maureen-o'connor

In the age of social media, when cell phones come with camera lenses optimized for selfies, that last question gets asked regularly. So I am going to answer it, once and for all: No. There is no such thing as TMI on the Internet. We are living in a post-TMI age, and everyone needs to deal with it. Preferably by using the ‘unfollow’ button.
—  New York Magazine’s Maureen O'Connor, on the virtues of the unfollow button, a button that you should probably use if you’re Bill Keller or are married to Bill Keller.

Maureen O'Connor has the exactly right tone in this piece about exes in a social world.

Maureen O'Connor, All My Exes Live in Texts: Why the Social Media Generation Never Really Breaks Up

There was a time, I am told, when exes lived in Texas and you could avoid them by moving to Tennessee. Cutting ties is no longer so easy—nor, I guess, do we really want it to be. We gorge ourselves on information about the lives of our exes. We can’t help ourselves. There’s the ex who “likes” everything you post. The ex who appears in automated birthday reminders. The ex who appears in your OkCupid matches. The ex whose musical taste you heed on Spotify. The ex whose new girlfriend sent a friend request. The ex you follow so you know how to win him back. The ex you follow so you know how to avoid her in person. The ex you watched deteriorate after the breakup. (Are you guilty or proud?) The ex who finally took your advice, after the breakup. (Are you frustrated or proud?) The ex whose new partner is exactly like you. (Are you flattered or creeped out?) The ex whose name appears as an autocorrection in your phone. (Are you sure you don’t talk about him incessantly? Word recognition suggests otherwise.) The ex whose new partner blogs about their sex life. The ex who still has your naked pictures. The ex who untagged every picture from your relationship. The ex you suspect is reading your e-mail. The ex you watch lead the life you’d dreamed of having together, but seeing it now, you’re so glad you didn’t. 

The way this book came about was very strange. I stumbled on a book in a used bookstore called “Creating Beauty To Cure The Soul.” And it’s a history of the origins of plastic surgery in the West. And it came to me just while I was leafing through the book. What if there was a procedure that went way beyond these sorts of relatively small modifications and was a kind of racial reassignment surgery like gender reassignment surgery where a person, believing that they were of a different race inside, could be completely transformed?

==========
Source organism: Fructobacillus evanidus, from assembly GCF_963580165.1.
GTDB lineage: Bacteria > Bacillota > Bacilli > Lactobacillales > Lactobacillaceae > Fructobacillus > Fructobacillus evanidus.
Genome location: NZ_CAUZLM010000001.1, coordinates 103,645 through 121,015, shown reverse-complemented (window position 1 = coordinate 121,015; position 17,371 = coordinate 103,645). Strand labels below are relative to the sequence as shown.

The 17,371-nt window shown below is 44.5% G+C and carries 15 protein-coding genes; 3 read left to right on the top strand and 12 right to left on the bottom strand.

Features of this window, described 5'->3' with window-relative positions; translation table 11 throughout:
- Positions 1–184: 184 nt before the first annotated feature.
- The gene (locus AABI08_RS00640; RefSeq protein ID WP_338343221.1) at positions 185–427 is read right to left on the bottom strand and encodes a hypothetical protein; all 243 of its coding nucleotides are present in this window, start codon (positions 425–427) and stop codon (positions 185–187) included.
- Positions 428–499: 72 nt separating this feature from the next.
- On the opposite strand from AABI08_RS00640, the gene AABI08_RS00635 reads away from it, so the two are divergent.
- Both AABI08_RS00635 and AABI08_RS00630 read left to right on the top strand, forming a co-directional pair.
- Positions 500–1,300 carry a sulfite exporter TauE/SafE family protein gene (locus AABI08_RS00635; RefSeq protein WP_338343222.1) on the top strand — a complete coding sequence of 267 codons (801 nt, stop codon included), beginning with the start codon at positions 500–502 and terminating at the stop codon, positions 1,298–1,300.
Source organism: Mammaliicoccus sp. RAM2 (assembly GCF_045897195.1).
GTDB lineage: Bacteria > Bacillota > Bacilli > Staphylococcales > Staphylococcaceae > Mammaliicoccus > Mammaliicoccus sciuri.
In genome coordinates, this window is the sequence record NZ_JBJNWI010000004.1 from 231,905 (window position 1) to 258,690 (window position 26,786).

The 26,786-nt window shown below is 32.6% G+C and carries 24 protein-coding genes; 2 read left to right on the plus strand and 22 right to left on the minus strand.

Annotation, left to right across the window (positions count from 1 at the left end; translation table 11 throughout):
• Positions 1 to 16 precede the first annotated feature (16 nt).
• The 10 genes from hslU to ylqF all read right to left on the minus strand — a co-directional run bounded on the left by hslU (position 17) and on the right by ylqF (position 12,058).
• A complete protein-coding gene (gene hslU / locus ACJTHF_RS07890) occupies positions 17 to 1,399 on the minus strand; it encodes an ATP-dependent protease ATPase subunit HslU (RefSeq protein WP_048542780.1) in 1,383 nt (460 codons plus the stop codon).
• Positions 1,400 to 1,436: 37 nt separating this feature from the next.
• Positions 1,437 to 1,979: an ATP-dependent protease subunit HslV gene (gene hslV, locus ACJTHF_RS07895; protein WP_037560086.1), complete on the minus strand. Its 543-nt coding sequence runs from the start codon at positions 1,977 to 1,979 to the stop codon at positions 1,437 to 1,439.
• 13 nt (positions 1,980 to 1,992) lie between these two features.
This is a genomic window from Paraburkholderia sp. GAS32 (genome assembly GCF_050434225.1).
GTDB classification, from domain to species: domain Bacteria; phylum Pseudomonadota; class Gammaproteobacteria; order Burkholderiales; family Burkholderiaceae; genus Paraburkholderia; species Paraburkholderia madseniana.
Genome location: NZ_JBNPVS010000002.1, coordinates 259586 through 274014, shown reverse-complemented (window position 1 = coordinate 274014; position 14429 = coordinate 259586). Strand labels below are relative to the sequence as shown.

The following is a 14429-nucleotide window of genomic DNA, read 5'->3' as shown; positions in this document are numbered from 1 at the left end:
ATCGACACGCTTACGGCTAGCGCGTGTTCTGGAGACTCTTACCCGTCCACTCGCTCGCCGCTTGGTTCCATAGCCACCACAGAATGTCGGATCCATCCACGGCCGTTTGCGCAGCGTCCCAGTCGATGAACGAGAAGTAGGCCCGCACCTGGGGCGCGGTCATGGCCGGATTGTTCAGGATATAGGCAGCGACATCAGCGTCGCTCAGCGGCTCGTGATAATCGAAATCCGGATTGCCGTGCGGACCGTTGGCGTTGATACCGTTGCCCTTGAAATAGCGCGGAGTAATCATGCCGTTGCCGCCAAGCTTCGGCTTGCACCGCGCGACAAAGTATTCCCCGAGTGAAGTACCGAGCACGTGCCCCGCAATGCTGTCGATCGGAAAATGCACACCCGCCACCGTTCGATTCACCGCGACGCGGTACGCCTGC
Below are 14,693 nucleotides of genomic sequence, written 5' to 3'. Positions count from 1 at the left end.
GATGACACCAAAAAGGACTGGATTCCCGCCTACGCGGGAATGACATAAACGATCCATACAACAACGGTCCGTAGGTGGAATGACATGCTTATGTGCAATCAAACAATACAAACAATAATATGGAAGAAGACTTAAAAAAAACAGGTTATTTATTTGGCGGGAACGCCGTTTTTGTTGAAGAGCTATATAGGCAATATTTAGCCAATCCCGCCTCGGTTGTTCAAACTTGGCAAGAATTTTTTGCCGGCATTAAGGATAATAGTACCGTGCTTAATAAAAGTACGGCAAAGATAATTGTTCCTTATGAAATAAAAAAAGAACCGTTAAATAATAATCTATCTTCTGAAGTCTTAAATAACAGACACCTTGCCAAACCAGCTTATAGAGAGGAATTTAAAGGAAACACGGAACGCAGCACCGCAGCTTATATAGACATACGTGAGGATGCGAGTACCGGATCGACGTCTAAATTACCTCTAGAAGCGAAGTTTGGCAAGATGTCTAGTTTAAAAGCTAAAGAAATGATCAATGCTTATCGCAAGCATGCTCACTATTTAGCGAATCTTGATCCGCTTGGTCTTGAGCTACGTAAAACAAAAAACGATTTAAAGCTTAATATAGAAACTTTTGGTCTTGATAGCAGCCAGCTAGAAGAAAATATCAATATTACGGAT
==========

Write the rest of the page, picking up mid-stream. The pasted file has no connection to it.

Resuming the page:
—  Contributor Jess Row interviewed by NPR on his new book, Your Face In Mine. Pair with Maureen O'Connor’s essay on ethnic plastic surgery in New York Magazine for a nonfiction take.
In the spirit of sisterly sharing, I have given pot brownies to everyone who’s asked for them. Around midnight, I am informed that half of those girls are curled up in the fetal position, crying. I report to the triage room, where I stroke a woman’s hair while trying to hide how excited I am to eat my brownie, now that I know it is strong enough to make grown women cry. This is also a good way to evaluate men, if you’re into sexy bad boys.
—  I can’t tell you if this is the very best thing Maureen has ever written, but I can almost virtually guarantee you it’s among the funniest things you will read all summer.
Oops.

From Maureen O'Connor @ Gawker:

Kicking off her presidential campaign in Waterloo, Iowa, Michele Bachmann explained the geographic significance to Fox News: “Well what I want them to know is just like, John Wayne was from Waterloo, Iowa. That’s the kind of spirit that I have, too.”

This is problematic, the Washington Times explains, because “beloved movie star” John Wayne is not from Bachmann’s hometown of Waterloo. John Wayne Gacy, the “killer clown” who raped and murdered 33 teenage boys in the ‘70s, is from Waterloo. Beloved movie star John Wayne is from Winterset, Iowa.

Oh, and the headline is:

Bachmann Compares Self To Gay Rapist Clown Serial Killer

Double oops.

Links from Around the Webz